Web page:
On 25 March between 18.00 -19.00 the second seminar of Thursday Seminars with the title “Deciphering Advertising, Art and Architecture”  was given by Graham Cairns who is an author and an academic. He is also the director of the research Organisation AMPS.

To achieve a  comprehensive understanding, Graham Cairns recommended “Deciphering Advertising Art and Architecture (chapters to read:3,4,5,6)” as a key text for the seminar which is part of the thursday seminar series

Also for a participatory process some pre-session instructions were given. First of all participants are asked to bring two images to the seminar.



Pease read the materials provided and ask questions related to them. If you don’t read them, or do so only quickly, take time to think about the following.

“What do you know about the way advertising imagery works? Find a few examples and analyze them. When analyzing use your intuition (which is how they are intended to be read, so this is a very important perspective) ideas of semiotics, poststructuralism, phenomenology (as found in the reading “Deciphering Advertising, Art and Architecture)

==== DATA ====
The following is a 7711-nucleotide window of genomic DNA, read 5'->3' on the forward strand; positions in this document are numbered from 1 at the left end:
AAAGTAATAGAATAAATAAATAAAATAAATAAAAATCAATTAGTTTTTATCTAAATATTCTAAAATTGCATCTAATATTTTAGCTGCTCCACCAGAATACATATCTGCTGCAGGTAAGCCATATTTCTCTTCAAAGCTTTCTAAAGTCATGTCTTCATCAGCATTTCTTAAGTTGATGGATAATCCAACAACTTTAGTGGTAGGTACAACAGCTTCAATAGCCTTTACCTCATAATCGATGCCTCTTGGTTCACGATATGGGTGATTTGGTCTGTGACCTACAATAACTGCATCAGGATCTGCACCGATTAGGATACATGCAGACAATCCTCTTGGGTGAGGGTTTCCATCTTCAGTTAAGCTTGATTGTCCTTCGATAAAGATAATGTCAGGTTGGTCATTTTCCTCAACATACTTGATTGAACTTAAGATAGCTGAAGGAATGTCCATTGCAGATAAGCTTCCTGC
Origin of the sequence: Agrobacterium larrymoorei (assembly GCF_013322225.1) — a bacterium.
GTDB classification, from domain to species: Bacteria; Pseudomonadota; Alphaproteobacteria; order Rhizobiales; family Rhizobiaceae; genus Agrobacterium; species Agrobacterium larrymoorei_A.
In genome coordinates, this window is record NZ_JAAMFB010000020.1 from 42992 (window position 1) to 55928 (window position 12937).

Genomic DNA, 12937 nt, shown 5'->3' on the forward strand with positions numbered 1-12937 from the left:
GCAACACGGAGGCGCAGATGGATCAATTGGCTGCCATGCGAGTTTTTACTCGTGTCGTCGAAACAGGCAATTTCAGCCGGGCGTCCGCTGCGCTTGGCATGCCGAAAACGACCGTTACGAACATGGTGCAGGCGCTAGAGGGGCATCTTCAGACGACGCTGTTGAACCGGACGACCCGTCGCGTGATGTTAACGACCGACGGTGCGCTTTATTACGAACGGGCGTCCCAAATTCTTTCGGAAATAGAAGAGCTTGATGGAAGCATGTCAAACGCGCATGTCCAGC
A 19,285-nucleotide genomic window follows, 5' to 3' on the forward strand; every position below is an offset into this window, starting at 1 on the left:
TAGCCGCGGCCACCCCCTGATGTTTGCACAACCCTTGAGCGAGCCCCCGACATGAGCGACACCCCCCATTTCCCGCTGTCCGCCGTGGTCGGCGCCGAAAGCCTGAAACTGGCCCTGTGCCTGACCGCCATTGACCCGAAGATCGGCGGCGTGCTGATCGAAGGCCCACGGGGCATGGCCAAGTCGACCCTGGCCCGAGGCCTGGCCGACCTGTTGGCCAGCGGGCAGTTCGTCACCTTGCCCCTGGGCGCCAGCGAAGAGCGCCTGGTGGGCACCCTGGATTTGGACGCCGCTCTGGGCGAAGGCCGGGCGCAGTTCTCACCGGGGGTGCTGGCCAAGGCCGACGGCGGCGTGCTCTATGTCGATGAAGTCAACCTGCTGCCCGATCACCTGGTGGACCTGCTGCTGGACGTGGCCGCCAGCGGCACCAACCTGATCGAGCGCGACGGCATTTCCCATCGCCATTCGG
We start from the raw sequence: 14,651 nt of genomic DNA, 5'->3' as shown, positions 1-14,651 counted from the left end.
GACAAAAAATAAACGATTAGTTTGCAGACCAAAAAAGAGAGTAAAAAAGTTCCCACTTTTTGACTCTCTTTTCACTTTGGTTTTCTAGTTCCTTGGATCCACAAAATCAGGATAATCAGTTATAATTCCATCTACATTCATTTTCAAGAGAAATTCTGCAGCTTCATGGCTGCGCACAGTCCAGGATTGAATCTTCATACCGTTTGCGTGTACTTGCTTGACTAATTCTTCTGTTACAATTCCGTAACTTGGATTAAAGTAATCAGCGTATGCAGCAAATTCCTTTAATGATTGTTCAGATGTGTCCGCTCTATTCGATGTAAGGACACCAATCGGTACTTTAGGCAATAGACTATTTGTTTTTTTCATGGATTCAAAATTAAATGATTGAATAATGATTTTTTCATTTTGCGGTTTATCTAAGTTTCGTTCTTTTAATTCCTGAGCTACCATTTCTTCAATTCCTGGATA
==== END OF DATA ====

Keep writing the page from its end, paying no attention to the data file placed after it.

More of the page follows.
What examples have you seen of the use of architecture in adverts (as images or otherwise)? How does it work, or how is it supposed to support the advert? Again, your intuition is valuable here, as is the use of established methods of visual analysis.

Think about example of buildings that you consider ‘adverts’ for their organization, architect, city, country etc. How do they operate as adverts, who is the audience, who created them and why?

You can speculate on this based on your own ideas, or use evidence published in the media or other literature. Advertising is often about images, but not exclusively. Images have to be disseminated in order to be seen. Think about:

Where did you see the examples of architecture as an advert, or architecture in a n advert?  Did you see it? Or did you hear or read about it?  What promotional dissemination and mechanisms may have brought that image/building to your attention?”